Think Outside the Building, Not Just the Box


People looking to innovate have long been admonished to think outside the box.  

It's good advice so long as one remembers that over time every fresh perspective or new way of thinking becomes a new box from which you must escape.

Harvard Business School professor and bestselling author Rosabeth Moss Kanter wants us to do more.  She suggests we need to think outside our building full of boxes, somewhat echoing Peter Drucker's concept of the "meaningful outside."  Kanter says:
"To foster innovation and transformation, leaders should focus on impact, not inputs. They should identify unsolved problems, map the wider system influencing results, and determine weak links to strengthen or gaps to fill. But to do all that effectively, they must first jump out of the box and leave the building."
Operationalizing this simple, but powerful philosophy means: 
  • looking to other industries and professions for innovations you might apply in your own work;
  • exploring partnerships and collaborations with organizations beyond your normal default options;
  • engaging in creative problem-solving with individuals from outside your organization;
  • viewing everyone who engages in work similar to yours as competition and not just those who share your same title or product line;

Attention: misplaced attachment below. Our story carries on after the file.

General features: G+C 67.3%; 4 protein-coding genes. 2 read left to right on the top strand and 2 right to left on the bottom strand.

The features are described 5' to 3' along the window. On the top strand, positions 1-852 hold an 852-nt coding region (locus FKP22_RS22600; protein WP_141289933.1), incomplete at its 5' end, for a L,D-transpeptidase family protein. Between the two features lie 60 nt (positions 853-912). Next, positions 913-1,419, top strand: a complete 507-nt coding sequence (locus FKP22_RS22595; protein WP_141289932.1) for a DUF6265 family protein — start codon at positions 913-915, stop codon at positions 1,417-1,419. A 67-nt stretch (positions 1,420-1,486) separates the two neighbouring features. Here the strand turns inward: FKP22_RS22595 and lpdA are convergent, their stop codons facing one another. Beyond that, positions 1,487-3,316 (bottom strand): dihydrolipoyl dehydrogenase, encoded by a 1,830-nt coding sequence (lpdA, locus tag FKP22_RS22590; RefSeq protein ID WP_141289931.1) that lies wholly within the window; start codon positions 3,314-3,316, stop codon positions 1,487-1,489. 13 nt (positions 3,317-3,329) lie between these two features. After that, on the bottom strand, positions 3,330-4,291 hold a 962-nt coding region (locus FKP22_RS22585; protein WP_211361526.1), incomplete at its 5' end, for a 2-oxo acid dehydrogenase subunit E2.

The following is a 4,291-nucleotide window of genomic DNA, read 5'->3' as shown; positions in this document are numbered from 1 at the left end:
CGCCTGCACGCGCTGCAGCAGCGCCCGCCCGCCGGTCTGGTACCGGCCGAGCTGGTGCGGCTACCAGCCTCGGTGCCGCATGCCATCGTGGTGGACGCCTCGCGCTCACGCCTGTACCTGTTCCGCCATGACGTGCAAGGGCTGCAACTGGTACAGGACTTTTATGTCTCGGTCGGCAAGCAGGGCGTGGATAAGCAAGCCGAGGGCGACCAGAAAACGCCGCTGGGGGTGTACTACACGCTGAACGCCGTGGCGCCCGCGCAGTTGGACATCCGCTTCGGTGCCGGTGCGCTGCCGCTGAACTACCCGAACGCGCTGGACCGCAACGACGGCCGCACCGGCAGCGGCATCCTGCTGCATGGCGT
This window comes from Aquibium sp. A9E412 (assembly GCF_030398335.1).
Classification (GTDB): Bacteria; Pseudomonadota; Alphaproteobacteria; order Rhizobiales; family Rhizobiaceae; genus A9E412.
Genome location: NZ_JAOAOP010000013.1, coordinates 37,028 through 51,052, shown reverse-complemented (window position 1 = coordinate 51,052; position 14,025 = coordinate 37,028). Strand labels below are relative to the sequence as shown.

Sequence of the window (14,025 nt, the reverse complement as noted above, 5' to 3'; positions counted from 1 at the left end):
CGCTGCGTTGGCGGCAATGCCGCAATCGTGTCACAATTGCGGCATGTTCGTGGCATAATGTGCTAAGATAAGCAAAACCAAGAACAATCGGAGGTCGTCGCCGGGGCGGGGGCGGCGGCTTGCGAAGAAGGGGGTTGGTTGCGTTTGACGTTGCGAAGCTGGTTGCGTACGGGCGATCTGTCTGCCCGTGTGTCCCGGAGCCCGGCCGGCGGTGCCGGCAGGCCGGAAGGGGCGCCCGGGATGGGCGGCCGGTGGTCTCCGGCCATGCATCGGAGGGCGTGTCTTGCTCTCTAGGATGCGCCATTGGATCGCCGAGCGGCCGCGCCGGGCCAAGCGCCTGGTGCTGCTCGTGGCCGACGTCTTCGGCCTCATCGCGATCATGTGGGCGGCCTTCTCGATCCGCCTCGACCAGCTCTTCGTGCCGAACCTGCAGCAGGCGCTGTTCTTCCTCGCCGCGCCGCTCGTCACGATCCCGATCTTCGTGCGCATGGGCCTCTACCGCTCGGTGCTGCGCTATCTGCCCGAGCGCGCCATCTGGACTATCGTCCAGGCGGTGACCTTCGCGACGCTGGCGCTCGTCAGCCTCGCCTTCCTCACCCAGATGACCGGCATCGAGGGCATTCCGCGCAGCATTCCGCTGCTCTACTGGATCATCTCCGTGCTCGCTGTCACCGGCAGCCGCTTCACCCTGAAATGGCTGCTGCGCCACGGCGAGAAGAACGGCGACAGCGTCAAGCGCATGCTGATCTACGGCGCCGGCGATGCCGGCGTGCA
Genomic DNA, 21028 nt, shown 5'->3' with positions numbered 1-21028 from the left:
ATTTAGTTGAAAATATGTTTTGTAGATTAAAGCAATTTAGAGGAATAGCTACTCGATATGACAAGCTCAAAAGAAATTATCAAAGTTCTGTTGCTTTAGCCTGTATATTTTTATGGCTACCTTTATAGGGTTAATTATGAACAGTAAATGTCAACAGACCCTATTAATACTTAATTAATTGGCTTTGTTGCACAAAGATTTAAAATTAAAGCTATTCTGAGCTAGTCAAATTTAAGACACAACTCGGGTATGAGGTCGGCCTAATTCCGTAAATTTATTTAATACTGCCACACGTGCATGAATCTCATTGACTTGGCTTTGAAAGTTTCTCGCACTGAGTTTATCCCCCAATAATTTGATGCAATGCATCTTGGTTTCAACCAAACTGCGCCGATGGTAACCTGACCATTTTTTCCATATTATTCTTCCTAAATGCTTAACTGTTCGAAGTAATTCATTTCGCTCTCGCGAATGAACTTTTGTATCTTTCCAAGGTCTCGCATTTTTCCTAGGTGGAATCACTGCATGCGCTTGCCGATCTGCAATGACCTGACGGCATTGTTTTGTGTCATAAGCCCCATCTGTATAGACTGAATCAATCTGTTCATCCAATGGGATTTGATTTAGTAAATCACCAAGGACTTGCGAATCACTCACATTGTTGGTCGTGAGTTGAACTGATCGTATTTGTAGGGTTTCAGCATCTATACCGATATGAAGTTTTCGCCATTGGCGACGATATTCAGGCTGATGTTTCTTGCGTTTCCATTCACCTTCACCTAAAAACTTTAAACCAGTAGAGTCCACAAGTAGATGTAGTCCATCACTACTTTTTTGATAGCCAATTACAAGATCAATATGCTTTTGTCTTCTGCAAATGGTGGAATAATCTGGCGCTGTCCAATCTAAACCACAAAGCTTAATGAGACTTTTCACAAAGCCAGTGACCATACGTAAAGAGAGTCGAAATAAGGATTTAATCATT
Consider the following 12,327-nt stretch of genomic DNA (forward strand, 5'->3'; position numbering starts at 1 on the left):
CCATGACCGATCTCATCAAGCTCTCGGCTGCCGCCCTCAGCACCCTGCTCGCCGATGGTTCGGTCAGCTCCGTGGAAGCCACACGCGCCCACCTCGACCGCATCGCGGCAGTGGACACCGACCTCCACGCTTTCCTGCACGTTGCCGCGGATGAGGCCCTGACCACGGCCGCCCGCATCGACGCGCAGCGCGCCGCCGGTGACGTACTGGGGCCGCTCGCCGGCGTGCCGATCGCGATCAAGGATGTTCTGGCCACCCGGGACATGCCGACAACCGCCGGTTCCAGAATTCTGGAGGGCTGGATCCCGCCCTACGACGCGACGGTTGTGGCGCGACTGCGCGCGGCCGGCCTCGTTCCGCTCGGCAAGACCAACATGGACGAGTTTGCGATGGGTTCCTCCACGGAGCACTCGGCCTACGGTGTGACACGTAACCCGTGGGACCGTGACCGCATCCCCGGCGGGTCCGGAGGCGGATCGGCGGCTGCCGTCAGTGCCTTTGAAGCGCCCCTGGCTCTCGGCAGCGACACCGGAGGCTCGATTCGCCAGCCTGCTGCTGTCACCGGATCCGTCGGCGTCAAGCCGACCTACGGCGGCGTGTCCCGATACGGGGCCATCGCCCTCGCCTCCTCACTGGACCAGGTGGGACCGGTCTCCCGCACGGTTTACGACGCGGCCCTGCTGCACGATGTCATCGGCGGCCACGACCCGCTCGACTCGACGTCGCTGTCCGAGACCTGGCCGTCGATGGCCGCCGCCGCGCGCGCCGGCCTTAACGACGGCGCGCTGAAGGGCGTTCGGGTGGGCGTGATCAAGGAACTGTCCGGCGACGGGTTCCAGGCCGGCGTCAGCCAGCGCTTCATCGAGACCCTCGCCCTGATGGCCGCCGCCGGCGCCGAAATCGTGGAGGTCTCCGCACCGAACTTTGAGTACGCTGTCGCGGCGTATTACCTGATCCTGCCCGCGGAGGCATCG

• looking to unlikely sources for inspiration and insight; and
  • taking regular field trips into other environments and engaging in deep observation of what is done and how it is accomplished.
I periodically engage in my own outside the building excursion recently when I do a week of "temp work" for an association, residing and working in their headquarters for five days. 

Re-immersing myself in the daily 8-5 routine, participating in and facilitating team meetings, holding office hours and consulting with individuals, doing project work, presenting non-mandatory staff training sessions, coaching individuals on how to handle situations, and being a guest at all staff and volunteer gatherings expose me again to the routines and rituals of another organization's culture.  

I come away with dozens of observations—some tactical and some strategic—about organizational change, learning, and group dynamics. All of my future speaking and facilitation efforts are richer because of this "Consultant-in-Residence" experience.

Leaving the building by default forces us to leave our boxes.  So get up from your desk and go outside (or even online to new destinations).  The impact you need to consider and the information and insight you need might very well be there.


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